Black flim-flam man Deke O'Hara is no sooner out of Atlanta's state penitentiary than he's back on the streets working the scam of a lifetime. As sponsor of the Back-to-Africa movement he's counting on the big Harlem rally to produce a big collection—for his own private charity. But the take ($87,000) is hijacked by white gunmen and hidden in a bale of cotton that suddenly everyone wants to get his hands on. With Coffin Ed Johnson and Grave Digger Jones on everyone's trail and piecing together the complexity of the scheme, Cotton Comes to Harlem is one of Himes's hardest-hitting and most entertaining thrillers.

"These books have lasting value-as thrillers, as streetwise documentaries, as chapters of black writing at its ribald and unaffected best. On every level they are simply-or rather not so simply, terrific" —The Sunday Times (London)
Chester (Bomar) Himes began his writing career while serving in the Ohio State Penitentiary for armed robbery from 1929 - 1936. His account of the horrific 1930 Penitentiary fire that killed over three hundred men appeared in Esquire in 1932 and from this Himes was able to get other work published. From his first novel, If He Hollers Let Him Go (1945), Himes dealt with the social and psychological repercussions of being black in a white-dominated society. Beginning in 1953, Himes moved to Europe, where he lived as an expatriate in France and Spain. There, he met and was strongly influenced by Richard Wright. It was in France that he began his best-known series of crime novels---including Cotton Comes to Harlem (1965) and Run Man Run (1966)---featuring two Harlem policemen Gravedigger Jones and Coffin Ed Johnson. As with Himes's earlier work, the series is characterized by violence and grisly, sardonic humor. View titles by Chester Himes

About

Black flim-flam man Deke O'Hara is no sooner out of Atlanta's state penitentiary than he's back on the streets working the scam of a lifetime. As sponsor of the Back-to-Africa movement he's counting on the big Harlem rally to produce a big collection—for his own private charity. But the take ($87,000) is hijacked by white gunmen and hidden in a bale of cotton that suddenly everyone wants to get his hands on. With Coffin Ed Johnson and Grave Digger Jones on everyone's trail and piecing together the complexity of the scheme, Cotton Comes to Harlem is one of Himes's hardest-hitting and most entertaining thrillers.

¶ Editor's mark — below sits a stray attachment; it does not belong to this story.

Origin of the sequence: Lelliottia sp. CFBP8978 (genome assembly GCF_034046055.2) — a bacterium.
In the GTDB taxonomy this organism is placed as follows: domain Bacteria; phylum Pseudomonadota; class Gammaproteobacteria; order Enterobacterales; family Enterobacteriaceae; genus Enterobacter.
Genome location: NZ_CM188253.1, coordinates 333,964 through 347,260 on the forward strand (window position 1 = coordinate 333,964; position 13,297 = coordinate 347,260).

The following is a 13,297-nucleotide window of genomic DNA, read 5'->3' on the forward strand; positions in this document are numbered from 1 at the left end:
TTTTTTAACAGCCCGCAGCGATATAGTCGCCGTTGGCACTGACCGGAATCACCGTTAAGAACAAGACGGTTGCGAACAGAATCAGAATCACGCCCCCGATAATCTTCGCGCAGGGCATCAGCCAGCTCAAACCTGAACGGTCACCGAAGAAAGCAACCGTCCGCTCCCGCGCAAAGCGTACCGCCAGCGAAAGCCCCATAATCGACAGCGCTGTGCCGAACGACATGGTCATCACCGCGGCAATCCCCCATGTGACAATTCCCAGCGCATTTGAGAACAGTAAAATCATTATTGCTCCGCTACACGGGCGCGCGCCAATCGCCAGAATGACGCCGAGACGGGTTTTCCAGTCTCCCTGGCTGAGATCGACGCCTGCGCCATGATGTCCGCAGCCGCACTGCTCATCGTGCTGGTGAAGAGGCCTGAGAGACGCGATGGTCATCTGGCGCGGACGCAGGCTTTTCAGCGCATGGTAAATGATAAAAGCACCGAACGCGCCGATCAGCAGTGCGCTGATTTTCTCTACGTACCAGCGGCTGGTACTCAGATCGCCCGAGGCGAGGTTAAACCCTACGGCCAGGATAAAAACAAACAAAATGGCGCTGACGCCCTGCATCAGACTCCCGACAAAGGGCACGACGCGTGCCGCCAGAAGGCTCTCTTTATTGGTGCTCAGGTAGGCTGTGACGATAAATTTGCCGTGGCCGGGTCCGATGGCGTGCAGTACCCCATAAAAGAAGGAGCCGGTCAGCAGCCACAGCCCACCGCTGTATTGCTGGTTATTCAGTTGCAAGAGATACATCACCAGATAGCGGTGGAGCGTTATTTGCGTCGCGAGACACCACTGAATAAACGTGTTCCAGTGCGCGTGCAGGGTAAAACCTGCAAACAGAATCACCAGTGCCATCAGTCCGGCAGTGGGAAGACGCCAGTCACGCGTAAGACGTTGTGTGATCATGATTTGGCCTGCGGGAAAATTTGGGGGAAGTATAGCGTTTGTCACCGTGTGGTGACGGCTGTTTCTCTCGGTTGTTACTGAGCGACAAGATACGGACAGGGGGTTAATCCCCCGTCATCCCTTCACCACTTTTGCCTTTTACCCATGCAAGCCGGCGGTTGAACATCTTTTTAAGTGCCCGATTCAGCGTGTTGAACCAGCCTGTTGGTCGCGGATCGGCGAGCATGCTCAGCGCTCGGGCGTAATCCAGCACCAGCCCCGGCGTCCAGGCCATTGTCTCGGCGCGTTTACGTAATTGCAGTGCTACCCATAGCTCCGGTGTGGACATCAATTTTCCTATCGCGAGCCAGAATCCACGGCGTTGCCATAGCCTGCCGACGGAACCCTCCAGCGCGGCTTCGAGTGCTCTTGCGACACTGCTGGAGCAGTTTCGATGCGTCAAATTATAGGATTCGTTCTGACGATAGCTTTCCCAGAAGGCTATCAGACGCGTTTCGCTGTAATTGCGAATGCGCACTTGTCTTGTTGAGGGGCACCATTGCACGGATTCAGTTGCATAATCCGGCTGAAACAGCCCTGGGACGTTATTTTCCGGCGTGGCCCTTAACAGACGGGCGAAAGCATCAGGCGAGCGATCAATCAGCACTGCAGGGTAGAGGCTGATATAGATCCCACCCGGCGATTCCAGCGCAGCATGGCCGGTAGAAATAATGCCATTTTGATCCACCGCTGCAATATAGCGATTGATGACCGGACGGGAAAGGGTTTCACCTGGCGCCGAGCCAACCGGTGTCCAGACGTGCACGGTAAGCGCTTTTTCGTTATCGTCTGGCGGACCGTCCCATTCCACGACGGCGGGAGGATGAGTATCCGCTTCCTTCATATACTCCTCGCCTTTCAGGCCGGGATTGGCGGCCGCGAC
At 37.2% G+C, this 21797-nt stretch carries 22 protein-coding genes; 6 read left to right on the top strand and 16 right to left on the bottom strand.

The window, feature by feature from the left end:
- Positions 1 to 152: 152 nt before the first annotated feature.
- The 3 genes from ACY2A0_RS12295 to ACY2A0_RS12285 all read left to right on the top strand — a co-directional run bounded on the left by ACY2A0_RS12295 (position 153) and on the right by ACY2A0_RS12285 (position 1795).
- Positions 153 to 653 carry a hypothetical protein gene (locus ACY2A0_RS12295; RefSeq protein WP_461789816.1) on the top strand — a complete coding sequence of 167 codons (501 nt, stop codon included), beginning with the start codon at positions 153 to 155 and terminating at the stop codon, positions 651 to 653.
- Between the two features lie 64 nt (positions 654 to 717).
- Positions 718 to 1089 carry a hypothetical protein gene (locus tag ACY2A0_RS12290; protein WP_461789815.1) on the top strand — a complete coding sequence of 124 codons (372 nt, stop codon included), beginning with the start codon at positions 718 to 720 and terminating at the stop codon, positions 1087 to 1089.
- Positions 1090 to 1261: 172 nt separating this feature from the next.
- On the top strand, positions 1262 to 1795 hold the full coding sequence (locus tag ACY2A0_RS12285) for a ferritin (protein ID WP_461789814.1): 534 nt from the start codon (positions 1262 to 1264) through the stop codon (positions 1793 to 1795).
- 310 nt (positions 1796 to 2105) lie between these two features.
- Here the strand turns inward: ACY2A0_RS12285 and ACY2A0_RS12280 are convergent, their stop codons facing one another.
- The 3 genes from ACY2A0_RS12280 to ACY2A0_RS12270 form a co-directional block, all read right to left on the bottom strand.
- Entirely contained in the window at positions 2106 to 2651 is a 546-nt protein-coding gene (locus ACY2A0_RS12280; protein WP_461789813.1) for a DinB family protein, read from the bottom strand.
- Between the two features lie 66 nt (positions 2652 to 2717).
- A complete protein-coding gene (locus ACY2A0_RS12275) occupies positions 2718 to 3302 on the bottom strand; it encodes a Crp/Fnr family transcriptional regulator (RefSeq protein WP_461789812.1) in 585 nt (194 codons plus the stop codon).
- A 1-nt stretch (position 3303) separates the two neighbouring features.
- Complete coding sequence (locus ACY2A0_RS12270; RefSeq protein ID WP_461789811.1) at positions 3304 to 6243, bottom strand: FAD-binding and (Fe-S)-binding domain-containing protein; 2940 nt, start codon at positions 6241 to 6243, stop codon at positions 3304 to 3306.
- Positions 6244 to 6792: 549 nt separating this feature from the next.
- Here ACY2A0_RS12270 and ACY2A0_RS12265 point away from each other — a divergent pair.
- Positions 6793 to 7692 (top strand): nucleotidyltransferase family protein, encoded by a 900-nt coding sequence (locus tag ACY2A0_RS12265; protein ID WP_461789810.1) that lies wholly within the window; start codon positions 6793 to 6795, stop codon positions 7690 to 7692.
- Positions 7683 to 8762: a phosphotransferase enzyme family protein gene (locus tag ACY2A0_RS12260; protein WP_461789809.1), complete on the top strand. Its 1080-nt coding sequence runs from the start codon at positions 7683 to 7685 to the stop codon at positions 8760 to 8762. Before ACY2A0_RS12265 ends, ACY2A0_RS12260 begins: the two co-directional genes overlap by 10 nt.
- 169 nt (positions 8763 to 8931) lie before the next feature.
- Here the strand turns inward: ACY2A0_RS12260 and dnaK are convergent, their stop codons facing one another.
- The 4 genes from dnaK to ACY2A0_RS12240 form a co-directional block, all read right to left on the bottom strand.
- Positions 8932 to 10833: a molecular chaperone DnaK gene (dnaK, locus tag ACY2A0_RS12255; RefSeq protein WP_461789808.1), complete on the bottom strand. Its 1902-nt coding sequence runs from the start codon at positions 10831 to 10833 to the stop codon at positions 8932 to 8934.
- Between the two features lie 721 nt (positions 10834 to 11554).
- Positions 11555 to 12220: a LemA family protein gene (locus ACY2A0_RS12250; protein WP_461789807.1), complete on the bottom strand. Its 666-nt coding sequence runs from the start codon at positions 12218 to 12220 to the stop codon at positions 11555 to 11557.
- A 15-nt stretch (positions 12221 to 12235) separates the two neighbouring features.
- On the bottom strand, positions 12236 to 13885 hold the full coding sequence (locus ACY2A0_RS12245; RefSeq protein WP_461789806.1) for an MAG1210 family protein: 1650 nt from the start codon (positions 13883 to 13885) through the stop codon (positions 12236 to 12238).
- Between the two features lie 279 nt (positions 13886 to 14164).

"These books have lasting value-as thrillers, as streetwise documentaries, as chapters of black writing at its ribald and unaffected best. On every level they are simply-or rather not so simply, terrific" —The Sunday Times (London)

Author

Chester (Bomar) Himes began his writing career while serving in the Ohio State Penitentiary for armed robbery from 1929 - 1936. His account of the horrific 1930 Penitentiary fire that killed over three hundred men appeared in Esquire in 1932 and from this Himes was able to get other work published. From his first novel, If He Hollers Let Him Go (1945), Himes dealt with the social and psychological repercussions of being black in a white-dominated society. Beginning in 1953, Himes moved to Europe, where he lived as an expatriate in France and Spain. There, he met and was strongly influenced by Richard Wright. It was in France that he began his best-known series of crime novels---including Cotton Comes to Harlem (1965) and Run Man Run (1966)---featuring two Harlem policemen Gravedigger Jones and Coffin Ed Johnson. As with Himes's earlier work, the series is characterized by violence and grisly, sardonic humor. View titles by Chester Himes

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